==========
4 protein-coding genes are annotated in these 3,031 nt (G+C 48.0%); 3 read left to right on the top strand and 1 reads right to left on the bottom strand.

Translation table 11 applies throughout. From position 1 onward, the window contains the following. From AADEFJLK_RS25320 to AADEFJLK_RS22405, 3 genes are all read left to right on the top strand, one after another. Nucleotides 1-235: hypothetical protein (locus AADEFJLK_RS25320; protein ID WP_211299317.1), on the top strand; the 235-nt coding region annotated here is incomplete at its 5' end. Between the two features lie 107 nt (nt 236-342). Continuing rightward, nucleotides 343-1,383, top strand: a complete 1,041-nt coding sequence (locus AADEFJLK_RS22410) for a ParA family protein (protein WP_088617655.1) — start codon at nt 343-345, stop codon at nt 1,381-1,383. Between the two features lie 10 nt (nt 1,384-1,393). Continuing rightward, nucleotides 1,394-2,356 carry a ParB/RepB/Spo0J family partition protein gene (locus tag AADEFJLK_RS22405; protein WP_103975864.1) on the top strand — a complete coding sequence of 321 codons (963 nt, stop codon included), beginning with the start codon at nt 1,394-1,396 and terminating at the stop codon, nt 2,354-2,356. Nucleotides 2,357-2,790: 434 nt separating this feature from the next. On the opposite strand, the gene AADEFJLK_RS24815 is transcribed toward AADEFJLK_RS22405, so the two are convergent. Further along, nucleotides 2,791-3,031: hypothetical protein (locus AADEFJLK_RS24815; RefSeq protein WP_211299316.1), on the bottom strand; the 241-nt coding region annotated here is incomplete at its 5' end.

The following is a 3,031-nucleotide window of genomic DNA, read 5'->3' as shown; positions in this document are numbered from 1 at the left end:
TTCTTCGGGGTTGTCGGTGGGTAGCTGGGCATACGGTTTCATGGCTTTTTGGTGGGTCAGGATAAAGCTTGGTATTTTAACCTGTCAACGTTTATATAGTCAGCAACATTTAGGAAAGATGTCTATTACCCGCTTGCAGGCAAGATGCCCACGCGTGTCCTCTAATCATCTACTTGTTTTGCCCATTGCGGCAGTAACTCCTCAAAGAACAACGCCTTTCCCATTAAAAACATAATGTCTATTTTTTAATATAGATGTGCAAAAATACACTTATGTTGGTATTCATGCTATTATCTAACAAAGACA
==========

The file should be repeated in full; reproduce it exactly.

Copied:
4 protein-coding genes are annotated in these 3,031 nt (G+C 48.0%); 3 read left to right on the top strand and 1 reads right to left on the bottom strand.

Translation table 11 applies throughout. From position 1 onward, the window contains the following. From AADEFJLK_RS25320 to AADEFJLK_RS22405, 3 genes are all read left to right on the top strand, one after another. Nucleotides 1-235: hypothetical protein (locus AADEFJLK_RS25320; protein ID WP_211299317.1), on the top strand; the 235-nt coding region annotated here is incomplete at its 5' end. Between the two features lie 107 nt (nt 236-342). Continuing rightward, nucleotides 343-1,383, top strand: a complete 1,041-nt coding sequence (locus AADEFJLK_RS22410) for a ParA family protein (protein WP_088617655.1) — start codon at nt 343-345, stop codon at nt 1,381-1,383. Between the two features lie 10 nt (nt 1,384-1,393). Continuing rightward, nucleotides 1,394-2,356 carry a ParB/RepB/Spo0J family partition protein gene (locus tag AADEFJLK_RS22405; protein WP_103975864.1) on the top strand — a complete coding sequence of 321 codons (963 nt, stop codon included), beginning with the start codon at nt 1,394-1,396 and terminating at the stop codon, nt 2,354-2,356. Nucleotides 2,357-2,790: 434 nt separating this feature from the next. On the opposite strand, the gene AADEFJLK_RS24815 is transcribed toward AADEFJLK_RS22405, so the two are convergent. Further along, nucleotides 2,791-3,031: hypothetical protein (locus AADEFJLK_RS24815; RefSeq protein WP_211299316.1), on the bottom strand; the 241-nt coding region annotated here is incomplete at its 5' end.

The following is a 3,031-nucleotide window of genomic DNA, read 5'->3' as shown; positions in this document are numbered from 1 at the left end:
TTCTTCGGGGTTGTCGGTGGGTAGCTGGGCATACGGTTTCATGGCTTTTTGGTGGGTCAGGATAAAGCTTGGTATTTTAACCTGTCAACGTTTATATAGTCAGCAACATTTAGGAAAGATGTCTATTACCCGCTTGCAGGCAAGATGCCCACGCGTGTCCTCTAATCATCTACTTGTTTTGCCCATTGCGGCAGTAACTCCTCAAAGAACAACGCCTTTCCCATTAAAAACATAATGTCTATTTTTTAATATAGATGTGCAAAAATACACTTATGTTGGTATTCATGCTATTATCTAACAAAGACA